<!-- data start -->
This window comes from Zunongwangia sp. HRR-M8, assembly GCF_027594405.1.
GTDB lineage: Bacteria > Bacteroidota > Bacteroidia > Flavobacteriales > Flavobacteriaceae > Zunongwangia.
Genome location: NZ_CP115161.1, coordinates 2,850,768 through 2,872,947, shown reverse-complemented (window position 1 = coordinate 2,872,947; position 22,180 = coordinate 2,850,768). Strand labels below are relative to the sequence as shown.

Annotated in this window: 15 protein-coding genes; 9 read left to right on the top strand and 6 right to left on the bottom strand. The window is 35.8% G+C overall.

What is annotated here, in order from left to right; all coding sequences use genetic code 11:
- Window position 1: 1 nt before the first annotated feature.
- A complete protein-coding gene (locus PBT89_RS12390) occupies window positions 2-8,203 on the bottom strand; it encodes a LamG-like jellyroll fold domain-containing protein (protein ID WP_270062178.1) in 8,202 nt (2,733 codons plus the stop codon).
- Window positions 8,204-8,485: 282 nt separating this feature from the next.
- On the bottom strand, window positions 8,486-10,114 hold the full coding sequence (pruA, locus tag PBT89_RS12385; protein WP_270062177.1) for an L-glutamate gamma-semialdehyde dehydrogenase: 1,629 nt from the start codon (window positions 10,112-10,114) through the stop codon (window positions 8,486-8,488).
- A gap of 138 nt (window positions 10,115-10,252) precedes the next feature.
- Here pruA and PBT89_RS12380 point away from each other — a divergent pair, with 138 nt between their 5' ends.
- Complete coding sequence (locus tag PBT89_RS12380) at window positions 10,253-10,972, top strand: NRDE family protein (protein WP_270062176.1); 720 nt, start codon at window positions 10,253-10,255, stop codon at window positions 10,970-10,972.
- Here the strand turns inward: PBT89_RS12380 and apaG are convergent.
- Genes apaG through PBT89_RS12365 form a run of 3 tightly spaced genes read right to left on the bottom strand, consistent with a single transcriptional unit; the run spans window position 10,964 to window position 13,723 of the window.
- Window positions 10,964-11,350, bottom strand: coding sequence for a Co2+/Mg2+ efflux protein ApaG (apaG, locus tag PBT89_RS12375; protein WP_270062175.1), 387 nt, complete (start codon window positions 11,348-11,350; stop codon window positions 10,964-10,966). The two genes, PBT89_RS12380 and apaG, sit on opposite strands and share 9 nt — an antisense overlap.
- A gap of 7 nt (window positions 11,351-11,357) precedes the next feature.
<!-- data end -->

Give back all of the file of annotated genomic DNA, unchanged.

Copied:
This window comes from Zunongwangia sp. HRR-M8, assembly GCF_027594405.1.
GTDB lineage: Bacteria > Bacteroidota > Bacteroidia > Flavobacteriales > Flavobacteriaceae > Zunongwangia.
Genome location: NZ_CP115161.1, coordinates 2,850,768 through 2,872,947, shown reverse-complemented (window position 1 = coordinate 2,872,947; position 22,180 = coordinate 2,850,768). Strand labels below are relative to the sequence as shown.

Annotated in this window: 15 protein-coding genes; 9 read left to right on the top strand and 6 right to left on the bottom strand. The window is 35.8% G+C overall.

What is annotated here, in order from left to right; all coding sequences use genetic code 11:
- Window position 1: 1 nt before the first annotated feature.
- A complete protein-coding gene (locus PBT89_RS12390) occupies window positions 2-8,203 on the bottom strand; it encodes a LamG-like jellyroll fold domain-containing protein (protein ID WP_270062178.1) in 8,202 nt (2,733 codons plus the stop codon).
- Window positions 8,204-8,485: 282 nt separating this feature from the next.
- On the bottom strand, window positions 8,486-10,114 hold the full coding sequence (pruA, locus tag PBT89_RS12385; protein WP_270062177.1) for an L-glutamate gamma-semialdehyde dehydrogenase: 1,629 nt from the start codon (window positions 10,112-10,114) through the stop codon (window positions 8,486-8,488).
- A gap of 138 nt (window positions 10,115-10,252) precedes the next feature.
- Here pruA and PBT89_RS12380 point away from each other — a divergent pair, with 138 nt between their 5' ends.
- Complete coding sequence (locus tag PBT89_RS12380) at window positions 10,253-10,972, top strand: NRDE family protein (protein WP_270062176.1); 720 nt, start codon at window positions 10,253-10,255, stop codon at window positions 10,970-10,972.
- Here the strand turns inward: PBT89_RS12380 and apaG are convergent.
- Genes apaG through PBT89_RS12365 form a run of 3 tightly spaced genes read right to left on the bottom strand, consistent with a single transcriptional unit; the run spans window position 10,964 to window position 13,723 of the window.
- Window positions 10,964-11,350, bottom strand: coding sequence for a Co2+/Mg2+ efflux protein ApaG (apaG, locus tag PBT89_RS12375; protein WP_270062175.1), 387 nt, complete (start codon window positions 11,348-11,350; stop codon window positions 10,964-10,966). The two genes, PBT89_RS12380 and apaG, sit on opposite strands and share 9 nt — an antisense overlap.
- A gap of 7 nt (window positions 11,351-11,357) precedes the next feature.